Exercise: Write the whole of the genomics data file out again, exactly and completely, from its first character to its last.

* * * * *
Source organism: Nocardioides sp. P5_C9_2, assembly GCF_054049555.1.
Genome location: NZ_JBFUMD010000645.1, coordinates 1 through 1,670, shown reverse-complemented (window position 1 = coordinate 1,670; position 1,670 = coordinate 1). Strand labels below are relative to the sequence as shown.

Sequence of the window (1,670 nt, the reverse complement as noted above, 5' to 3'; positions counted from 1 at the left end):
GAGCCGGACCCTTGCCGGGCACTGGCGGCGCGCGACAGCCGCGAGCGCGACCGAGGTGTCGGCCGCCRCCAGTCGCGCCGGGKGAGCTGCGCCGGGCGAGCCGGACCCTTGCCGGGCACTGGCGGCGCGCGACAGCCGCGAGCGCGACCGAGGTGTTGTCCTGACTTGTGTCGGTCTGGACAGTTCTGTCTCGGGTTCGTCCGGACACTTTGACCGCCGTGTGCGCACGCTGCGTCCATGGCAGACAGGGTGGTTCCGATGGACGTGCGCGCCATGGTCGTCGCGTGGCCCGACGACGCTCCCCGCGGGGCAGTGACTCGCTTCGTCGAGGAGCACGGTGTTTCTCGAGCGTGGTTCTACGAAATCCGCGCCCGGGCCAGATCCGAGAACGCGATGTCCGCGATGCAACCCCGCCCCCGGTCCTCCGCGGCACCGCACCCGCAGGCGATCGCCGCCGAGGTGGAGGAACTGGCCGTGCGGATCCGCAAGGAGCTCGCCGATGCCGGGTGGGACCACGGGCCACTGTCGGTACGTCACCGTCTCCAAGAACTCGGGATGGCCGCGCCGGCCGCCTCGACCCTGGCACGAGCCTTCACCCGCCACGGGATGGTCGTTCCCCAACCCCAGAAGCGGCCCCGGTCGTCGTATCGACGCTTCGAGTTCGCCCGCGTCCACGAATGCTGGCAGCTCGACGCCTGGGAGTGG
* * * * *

Source organism: Nocardioides sp. P5_C9_2, assembly GCF_054049555.1.
Genome location: NZ_JBFUMD010000645.1, coordinates 1 through 1,670, shown reverse-complemented (window position 1 = coordinate 1,670; position 1,670 = coordinate 1). Strand labels below are relative to the sequence as shown.

Sequence of the window (1,670 nt, the reverse complement as noted above, 5' to 3'; positions counted from 1 at the left end):
GAGCCGGACCCTTGCCGGGCACTGGCGGCGCGCGACAGCCGCGAGCGCGACCGAGGTGTCGGCCGCCRCCAGTCGCGCCGGGKGAGCTGCGCCGGGCGAGCCGGACCCTTGCCGGGCACTGGCGGCGCGCGACAGCCGCGAGCGCGACCGAGGTGTTGTCCTGACTTGTGTCGGTCTGGACAGTTCTGTCTCGGGTTCGTCCGGACACTTTGACCGCCGTGTGCGCACGCTGCGTCCATGGCAGACAGGGTGGTTCCGATGGACGTGCGCGCCATGGTCGTCGCGTGGCCCGACGACGCTCCCCGCGGGGCAGTGACTCGCTTCGTCGAGGAGCACGGTGTTTCTCGAGCGTGGTTCTACGAAATCCGCGCCCGGGCCAGATCCGAGAACGCGATGTCCGCGATGCAACCCCGCCCCCGGTCCTCCGCGGCACCGCACCCGCAGGCGATCGCCGCCGAGGTGGAGGAACTGGCCGTGCGGATCCGCAAGGAGCTCGCCGATGCCGGGTGGGACCACGGGCCACTGTCGGTACGTCACCGTCTCCAAGAACTCGGGATGGCCGCGCCGGCCGCCTCGACCCTGGCACGAGCCTTCACCCGCCACGGGATGGTCGTTCCCCAACCCCAGAAGCGGCCCCGGTCGTCGTATCGACGCTTCGAGTTCGCCCGCGTCCACGAATGCTGGCAGCTCGACGCCTGGGAGTGG